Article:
Dioscorea batatus - chinese yam

Dioscorea batatus is called chinese yam, cinnamon vine, wild yam or chinese potato. It is native to the mountainous regions of Japan and China, where it was discovered by Decne in 1854. 

It has spread out throughout the world as cultivated plant. It's a robust twining perennial and its shoots die down to the ground every winter. It attains the height of 6 m in its native habitat and about 3,5 m in Poland. Its shoots twine clockwise round the supports (unlike to Dioscorea sativa, sweet potato widely cultivated in tropical countries). Flowers are small, white-green-yellow with a pleasant cinnamon scent and appear in June - August. Attractive leaves are dark green, lustrous, cordate, 7 to 9-veined and slightly lobed. The cultivar 'Variegata' has green leaves mottled with white and, when young, the shoots, leaf petioles and leaf veining are crimson. Lower parts of the stems are often bare, both in the species and in its cultivar. In late summer and autumn small brown aerial bulbils, the size of a pea or a hazelnut, appear in leaf axils. They can be used either for propagation or eaten - they are tasty and have a nutty flavour.

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Dioscorea batatus
- bulbils in a pot - photo Sz. Marczynski

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Dioscorea batatus - leaves - photo Sz. Marczynski


Chinese yam requires a sunny site with fertile, moist, well drained humus soil. It tolerates frosts up to -20oC and if you sprinkle the soil round the plant with bark or wooden chips, it will sustain even much harsher winters.

It can grow up various kinds of supports, such as poles or trellises; you can plant it on the southern site of a grove and let it scramble up the bushes or trees (if the plants of the grove are not too valuable). If you decide to grow it in a garden for consumption, you can plant it densely (even with only 25 cm interval), since the bulbs are formed vertically deep under the plant. In order to extract the tubers you need to dig deep holes, so you shouldn't plant Chinese yam next to valuable plants, so as not to risk damaging their roots.

Underground large bulbs, known as sweet potatoes, can reach even 50 cm in length (in very favourable conditions they can grow as long as 1 m) and weigh up to 1 kg (max 2 kg). Pleasantly fragrant and nutty flavoured - they are a lot tastier than potatoes. They can be eaten, raw, cooked, baked or fried.When you bake or boil them, it's best to leave the peel (in the same way as when you make jacket potatoes) and only prick them with a fork. You can add them to various dishes, including soups and salads.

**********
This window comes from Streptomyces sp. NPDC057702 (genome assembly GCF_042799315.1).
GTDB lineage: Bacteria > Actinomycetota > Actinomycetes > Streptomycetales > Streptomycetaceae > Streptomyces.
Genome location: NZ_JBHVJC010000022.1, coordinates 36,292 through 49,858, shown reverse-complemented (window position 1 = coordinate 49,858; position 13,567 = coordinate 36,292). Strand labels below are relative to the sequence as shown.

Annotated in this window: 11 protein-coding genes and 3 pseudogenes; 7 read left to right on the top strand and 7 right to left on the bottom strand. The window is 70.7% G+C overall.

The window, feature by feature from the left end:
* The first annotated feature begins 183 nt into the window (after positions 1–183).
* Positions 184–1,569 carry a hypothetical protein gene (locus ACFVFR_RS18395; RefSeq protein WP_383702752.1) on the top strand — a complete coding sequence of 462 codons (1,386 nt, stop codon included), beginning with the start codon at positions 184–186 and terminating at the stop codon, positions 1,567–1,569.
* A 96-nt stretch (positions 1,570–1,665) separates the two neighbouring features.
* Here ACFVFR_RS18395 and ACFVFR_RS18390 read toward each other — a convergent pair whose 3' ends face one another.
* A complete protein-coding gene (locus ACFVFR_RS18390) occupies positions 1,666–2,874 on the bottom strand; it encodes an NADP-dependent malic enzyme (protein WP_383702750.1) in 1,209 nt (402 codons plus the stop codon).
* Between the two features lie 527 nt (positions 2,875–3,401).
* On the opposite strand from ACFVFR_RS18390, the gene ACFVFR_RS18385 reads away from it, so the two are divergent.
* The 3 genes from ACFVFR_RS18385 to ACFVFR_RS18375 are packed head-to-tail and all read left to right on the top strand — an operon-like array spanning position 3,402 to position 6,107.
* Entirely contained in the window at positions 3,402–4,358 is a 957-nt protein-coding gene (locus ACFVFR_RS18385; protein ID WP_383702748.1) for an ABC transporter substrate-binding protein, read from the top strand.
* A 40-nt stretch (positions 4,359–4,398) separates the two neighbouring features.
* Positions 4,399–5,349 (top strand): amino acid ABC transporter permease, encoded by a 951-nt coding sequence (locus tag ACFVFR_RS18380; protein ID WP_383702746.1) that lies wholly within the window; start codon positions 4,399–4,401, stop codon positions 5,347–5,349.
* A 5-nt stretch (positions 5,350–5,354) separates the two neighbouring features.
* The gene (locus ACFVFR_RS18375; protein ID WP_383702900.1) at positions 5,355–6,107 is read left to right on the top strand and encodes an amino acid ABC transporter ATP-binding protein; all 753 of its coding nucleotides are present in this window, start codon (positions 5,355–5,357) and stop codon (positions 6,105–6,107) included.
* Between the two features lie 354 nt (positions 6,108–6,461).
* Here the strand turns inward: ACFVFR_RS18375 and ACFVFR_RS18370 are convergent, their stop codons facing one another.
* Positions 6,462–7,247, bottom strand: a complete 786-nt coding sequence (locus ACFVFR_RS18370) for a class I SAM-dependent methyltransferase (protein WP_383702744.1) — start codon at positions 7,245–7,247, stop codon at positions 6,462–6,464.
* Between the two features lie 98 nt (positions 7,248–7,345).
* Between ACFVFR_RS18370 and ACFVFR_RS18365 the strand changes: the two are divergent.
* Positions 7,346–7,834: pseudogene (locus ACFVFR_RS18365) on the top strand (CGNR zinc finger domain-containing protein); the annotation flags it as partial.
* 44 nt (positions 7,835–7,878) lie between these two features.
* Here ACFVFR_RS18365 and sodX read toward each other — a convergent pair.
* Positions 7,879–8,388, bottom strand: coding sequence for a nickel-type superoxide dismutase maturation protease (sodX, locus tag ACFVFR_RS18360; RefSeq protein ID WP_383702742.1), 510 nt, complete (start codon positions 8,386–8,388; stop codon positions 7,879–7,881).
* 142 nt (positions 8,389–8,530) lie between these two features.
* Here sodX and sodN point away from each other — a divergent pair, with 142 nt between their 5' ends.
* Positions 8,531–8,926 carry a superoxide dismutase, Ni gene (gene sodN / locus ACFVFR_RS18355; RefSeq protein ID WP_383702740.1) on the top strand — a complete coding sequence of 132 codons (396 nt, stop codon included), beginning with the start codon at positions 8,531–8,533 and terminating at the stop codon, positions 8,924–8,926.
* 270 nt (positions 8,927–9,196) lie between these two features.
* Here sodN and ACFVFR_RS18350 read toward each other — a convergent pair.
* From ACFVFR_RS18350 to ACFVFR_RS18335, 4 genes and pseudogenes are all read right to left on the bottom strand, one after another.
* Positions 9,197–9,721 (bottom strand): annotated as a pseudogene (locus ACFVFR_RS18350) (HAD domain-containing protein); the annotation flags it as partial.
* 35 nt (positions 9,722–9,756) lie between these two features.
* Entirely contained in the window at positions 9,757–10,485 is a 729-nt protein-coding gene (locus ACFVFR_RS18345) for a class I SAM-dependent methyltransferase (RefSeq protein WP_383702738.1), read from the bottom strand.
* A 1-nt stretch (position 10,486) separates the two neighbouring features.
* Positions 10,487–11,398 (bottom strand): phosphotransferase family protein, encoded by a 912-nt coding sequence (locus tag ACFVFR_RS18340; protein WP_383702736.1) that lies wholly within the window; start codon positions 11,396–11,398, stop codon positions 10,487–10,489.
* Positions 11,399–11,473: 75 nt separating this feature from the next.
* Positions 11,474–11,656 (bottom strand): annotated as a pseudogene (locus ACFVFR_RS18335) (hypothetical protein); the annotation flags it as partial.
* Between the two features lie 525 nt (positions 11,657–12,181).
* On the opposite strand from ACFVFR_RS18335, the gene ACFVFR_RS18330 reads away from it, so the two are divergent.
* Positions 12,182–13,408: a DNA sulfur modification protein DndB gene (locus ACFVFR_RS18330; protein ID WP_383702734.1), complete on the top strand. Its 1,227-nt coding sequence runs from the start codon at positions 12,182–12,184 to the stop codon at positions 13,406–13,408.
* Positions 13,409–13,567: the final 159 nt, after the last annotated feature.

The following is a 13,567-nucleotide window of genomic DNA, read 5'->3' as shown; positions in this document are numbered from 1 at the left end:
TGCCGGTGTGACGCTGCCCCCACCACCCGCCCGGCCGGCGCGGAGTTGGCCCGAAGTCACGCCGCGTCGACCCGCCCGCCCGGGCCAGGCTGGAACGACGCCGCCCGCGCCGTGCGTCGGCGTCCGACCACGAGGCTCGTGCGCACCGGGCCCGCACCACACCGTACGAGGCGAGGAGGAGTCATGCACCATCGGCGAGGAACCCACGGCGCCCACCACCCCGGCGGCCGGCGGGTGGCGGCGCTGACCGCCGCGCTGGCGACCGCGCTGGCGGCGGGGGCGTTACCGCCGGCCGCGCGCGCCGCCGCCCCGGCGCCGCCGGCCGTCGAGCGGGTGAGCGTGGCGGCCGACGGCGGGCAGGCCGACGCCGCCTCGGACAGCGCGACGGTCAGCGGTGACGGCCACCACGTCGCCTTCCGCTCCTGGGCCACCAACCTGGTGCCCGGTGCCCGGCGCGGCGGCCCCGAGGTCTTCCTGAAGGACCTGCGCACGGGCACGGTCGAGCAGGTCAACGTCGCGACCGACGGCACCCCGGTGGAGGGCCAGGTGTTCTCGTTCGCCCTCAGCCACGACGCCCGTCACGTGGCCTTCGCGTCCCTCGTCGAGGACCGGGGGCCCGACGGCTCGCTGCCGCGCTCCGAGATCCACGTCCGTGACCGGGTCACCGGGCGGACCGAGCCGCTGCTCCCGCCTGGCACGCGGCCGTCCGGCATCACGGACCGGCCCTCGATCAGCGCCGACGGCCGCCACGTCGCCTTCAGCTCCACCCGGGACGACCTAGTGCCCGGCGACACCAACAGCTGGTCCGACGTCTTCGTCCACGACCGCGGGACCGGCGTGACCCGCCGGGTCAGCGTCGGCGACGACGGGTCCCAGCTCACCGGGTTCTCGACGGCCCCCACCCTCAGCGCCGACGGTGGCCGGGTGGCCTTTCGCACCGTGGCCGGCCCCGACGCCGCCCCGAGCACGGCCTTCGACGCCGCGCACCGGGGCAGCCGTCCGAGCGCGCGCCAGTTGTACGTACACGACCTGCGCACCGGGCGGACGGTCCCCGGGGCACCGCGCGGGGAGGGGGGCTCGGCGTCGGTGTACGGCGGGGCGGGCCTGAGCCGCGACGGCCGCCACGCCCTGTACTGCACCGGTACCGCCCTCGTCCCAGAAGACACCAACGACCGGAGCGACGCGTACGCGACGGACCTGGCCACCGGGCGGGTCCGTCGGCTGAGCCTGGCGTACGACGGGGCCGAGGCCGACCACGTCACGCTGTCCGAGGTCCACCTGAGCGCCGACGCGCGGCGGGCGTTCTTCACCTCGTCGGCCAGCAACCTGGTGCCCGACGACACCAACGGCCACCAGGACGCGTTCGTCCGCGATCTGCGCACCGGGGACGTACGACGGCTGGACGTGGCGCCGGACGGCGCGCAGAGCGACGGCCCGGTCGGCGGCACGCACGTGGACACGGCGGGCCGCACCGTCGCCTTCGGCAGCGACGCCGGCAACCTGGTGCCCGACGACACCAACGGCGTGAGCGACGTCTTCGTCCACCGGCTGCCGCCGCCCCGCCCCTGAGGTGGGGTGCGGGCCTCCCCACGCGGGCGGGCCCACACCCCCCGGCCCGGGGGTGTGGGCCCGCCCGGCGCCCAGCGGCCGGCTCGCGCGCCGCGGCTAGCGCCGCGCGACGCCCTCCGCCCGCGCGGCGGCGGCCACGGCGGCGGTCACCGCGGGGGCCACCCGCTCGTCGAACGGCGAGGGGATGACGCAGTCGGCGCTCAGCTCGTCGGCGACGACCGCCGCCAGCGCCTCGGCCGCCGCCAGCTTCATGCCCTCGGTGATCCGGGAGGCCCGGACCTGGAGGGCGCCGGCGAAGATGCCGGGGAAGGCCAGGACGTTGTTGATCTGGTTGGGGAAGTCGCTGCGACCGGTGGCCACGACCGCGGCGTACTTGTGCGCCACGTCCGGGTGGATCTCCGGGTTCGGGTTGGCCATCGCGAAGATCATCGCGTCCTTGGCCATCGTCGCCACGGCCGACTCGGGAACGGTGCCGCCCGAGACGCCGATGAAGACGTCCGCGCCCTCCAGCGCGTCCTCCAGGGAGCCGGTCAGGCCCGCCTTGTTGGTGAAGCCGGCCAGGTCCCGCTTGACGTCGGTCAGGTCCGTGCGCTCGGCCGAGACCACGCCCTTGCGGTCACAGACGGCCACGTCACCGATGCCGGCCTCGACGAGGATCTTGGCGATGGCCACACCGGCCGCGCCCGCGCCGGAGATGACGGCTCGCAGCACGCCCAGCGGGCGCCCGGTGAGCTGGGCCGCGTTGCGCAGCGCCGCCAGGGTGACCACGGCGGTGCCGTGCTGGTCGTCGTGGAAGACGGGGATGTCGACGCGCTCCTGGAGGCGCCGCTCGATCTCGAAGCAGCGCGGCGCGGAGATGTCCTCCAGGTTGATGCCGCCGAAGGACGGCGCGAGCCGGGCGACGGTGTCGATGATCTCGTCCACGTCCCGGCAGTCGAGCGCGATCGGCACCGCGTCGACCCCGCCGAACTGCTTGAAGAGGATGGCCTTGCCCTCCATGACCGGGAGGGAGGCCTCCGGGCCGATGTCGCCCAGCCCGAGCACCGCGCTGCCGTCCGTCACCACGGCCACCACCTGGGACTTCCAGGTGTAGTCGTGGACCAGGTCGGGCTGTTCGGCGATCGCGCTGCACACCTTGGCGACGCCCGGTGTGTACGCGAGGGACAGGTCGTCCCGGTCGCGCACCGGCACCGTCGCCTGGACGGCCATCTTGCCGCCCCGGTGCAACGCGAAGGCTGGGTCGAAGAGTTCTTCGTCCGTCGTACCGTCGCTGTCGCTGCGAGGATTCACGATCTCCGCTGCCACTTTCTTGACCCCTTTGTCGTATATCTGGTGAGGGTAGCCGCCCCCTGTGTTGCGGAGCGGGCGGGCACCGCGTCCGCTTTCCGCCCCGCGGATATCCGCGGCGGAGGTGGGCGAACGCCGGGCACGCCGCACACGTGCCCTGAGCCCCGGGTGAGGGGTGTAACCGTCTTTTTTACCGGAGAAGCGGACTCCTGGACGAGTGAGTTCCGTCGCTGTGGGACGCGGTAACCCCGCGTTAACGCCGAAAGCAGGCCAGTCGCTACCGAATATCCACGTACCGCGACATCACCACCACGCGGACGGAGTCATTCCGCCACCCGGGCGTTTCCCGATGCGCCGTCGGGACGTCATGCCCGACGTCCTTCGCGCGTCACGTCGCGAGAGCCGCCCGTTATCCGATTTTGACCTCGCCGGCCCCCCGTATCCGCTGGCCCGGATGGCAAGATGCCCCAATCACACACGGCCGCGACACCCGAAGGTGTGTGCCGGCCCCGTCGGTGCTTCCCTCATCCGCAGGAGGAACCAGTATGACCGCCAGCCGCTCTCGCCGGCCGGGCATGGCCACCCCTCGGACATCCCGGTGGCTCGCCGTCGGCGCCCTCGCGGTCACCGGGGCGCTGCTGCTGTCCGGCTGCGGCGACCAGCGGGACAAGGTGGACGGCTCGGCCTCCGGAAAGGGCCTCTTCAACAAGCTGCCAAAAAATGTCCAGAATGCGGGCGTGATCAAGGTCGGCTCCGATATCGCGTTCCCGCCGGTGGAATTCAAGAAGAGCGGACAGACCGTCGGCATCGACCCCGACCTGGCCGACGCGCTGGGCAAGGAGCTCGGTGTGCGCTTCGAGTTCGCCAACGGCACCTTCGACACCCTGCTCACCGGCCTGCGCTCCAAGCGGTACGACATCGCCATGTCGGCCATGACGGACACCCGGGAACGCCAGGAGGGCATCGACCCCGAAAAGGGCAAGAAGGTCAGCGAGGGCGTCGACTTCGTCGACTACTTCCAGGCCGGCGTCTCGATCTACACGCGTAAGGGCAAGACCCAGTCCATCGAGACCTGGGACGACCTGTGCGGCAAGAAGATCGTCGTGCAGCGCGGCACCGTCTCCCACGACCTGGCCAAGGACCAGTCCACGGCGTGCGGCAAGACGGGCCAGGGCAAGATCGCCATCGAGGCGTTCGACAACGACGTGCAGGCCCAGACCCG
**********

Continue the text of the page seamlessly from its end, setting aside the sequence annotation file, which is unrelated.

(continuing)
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Dioscorea batatus - fruits - photo Sz. Marczynski

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Dioscorea batatus - aerial bulbils - photo Sz. Marczynski
Chinese yam tubers contain 20% starch, 75% water, 0,1% B1 vitamin and 15 mg% vitamin C, tonifying and energizing substances and alkaloids that stimulate the healing of wounds. They are also used in Japanese and Chinese medicine for stimulating appetite, treating stomach disorders, as a tranquilizer, in arthritis, lungs diseases, asthma, dry cough, kidney, spleen and bladder troubles. They can be also applied externally for treating burns and ulcerations. Leaf juice is used for poultices in case of venomous snake stings.
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Dioscorea batatus - a bulbil - photo Sz. Marczynski

Tubers should be dug out at the end of the second year of cultivation
, when the plant has already spread and the bulbs are big enough. They can be kept in a cool place (but sheltered from frost) even for several months. During this time they should be protected from drying.

Dioscorea batatus can be propagated from seed (you need to have both female and male specimens), aerial bulbils (gathered in autumn after ripening, but before they fall) or from the upper parts cut from the ground tubers (with dormant buds). In spring they can be planted into pots indoors and, once the danger of ground frosts is over, directly into the ground. The simplest way, however, is to buy a plant in a container from a garden centre or a nursery.

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Dioscorea batatus
- leaves - photo Sz. Marczynski
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Dioscorea batatus
- leaves, flowers and aerial bulbils - photo Sz. Marczynski